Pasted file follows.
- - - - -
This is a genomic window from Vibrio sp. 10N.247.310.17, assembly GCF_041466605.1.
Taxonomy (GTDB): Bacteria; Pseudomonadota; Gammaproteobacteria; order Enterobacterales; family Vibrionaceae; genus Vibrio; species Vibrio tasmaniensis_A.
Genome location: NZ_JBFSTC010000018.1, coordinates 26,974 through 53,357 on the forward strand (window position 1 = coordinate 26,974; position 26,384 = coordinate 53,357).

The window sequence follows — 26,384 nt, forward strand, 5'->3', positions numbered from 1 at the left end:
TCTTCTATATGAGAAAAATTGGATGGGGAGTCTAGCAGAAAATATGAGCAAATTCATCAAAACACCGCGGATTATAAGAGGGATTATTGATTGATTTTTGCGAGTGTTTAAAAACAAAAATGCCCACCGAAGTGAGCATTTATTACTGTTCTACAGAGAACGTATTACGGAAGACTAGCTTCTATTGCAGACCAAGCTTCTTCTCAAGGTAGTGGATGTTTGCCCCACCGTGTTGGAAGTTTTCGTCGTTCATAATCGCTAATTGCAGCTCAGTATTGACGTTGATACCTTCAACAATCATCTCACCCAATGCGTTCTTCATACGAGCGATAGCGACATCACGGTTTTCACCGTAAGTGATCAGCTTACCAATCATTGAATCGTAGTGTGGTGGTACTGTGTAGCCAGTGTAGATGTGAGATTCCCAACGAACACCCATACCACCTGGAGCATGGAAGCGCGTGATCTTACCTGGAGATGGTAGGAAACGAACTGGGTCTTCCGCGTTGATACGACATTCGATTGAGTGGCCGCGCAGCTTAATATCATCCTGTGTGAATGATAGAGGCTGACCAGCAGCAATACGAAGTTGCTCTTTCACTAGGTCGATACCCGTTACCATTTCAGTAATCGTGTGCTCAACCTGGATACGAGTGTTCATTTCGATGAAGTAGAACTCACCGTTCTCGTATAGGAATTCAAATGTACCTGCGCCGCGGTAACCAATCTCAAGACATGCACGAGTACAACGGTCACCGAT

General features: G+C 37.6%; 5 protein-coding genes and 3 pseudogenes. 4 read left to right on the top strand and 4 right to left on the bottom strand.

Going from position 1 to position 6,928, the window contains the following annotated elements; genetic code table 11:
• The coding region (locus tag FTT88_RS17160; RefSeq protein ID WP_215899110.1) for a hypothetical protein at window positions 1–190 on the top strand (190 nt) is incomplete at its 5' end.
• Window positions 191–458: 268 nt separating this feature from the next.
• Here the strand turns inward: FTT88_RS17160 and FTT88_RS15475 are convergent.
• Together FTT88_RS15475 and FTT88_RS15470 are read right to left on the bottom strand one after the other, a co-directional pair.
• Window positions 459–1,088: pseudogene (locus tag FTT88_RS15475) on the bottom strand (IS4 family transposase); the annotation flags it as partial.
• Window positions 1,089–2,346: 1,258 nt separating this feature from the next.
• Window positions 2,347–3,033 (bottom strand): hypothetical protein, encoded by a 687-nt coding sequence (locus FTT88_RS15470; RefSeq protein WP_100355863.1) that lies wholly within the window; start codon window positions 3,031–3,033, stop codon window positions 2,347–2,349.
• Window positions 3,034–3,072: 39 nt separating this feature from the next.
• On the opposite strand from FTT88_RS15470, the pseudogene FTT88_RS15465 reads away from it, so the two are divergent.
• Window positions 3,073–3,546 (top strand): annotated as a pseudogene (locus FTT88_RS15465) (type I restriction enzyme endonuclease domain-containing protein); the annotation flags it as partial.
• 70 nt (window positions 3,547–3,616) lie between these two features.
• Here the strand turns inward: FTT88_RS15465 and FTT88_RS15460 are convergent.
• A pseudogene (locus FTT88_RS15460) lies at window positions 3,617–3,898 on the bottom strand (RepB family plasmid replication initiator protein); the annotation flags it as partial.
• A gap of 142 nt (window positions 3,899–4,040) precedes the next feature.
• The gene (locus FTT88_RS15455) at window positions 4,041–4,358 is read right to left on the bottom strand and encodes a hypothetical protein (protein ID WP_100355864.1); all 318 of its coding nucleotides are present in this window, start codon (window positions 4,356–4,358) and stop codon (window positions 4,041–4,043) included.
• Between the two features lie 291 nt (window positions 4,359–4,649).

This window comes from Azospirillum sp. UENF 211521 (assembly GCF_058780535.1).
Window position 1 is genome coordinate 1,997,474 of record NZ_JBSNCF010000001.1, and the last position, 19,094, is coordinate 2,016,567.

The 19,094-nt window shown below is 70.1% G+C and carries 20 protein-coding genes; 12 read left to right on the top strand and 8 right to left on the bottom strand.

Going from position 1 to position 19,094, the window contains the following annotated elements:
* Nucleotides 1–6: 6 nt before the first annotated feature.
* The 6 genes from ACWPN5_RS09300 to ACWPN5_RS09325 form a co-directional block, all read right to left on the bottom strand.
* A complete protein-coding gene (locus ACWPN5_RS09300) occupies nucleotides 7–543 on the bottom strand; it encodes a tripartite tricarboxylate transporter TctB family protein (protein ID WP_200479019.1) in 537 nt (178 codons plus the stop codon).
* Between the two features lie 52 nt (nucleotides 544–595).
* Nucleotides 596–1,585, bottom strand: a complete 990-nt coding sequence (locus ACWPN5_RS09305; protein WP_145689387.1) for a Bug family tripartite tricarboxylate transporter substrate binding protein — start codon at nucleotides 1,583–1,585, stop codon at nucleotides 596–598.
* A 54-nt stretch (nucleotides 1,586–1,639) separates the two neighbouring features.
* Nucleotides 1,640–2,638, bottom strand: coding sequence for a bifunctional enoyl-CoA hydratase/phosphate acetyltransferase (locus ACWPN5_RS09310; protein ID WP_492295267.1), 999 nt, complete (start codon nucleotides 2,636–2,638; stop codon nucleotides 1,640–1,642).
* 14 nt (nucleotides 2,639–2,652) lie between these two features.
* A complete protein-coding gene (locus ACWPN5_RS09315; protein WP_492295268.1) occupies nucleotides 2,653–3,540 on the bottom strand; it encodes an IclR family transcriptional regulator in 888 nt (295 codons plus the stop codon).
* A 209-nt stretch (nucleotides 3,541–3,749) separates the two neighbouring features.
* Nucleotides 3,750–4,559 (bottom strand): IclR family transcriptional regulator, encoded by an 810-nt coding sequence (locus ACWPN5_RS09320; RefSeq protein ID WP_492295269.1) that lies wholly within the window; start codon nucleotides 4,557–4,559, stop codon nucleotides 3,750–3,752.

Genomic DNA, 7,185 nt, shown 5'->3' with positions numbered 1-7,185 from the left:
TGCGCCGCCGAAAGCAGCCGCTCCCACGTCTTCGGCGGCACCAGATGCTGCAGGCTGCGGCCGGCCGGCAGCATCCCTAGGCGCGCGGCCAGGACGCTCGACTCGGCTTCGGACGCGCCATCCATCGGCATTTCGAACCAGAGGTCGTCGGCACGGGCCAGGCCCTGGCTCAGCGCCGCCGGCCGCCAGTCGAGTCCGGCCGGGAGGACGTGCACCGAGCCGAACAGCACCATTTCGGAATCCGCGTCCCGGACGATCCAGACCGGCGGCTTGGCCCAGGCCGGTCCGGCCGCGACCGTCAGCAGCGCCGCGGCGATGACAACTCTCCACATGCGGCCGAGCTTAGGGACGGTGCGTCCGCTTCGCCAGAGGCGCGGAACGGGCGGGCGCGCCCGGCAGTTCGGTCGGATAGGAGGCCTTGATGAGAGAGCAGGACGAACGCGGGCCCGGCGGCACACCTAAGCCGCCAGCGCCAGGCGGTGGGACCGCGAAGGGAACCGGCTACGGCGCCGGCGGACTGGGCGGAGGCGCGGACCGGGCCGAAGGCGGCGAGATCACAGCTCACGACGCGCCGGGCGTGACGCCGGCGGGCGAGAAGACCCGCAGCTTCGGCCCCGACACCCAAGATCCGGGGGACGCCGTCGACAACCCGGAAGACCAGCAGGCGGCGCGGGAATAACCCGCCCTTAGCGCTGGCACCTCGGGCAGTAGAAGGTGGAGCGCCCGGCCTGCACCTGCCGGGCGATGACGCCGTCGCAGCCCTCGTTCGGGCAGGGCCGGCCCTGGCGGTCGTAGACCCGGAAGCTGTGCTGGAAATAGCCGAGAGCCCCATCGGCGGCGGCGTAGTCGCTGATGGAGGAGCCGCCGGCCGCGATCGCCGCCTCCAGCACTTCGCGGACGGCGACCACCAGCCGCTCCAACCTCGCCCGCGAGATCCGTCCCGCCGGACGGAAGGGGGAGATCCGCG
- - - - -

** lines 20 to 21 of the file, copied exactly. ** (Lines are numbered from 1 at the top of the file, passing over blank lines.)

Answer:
• A pseudogene (locus FTT88_RS15460) lies at window positions 3,617–3,898 on the bottom strand (RepB family plasmid replication initiator protein); the annotation flags it as partial.
• A gap of 142 nt (window positions 3,899–4,040) precedes the next feature.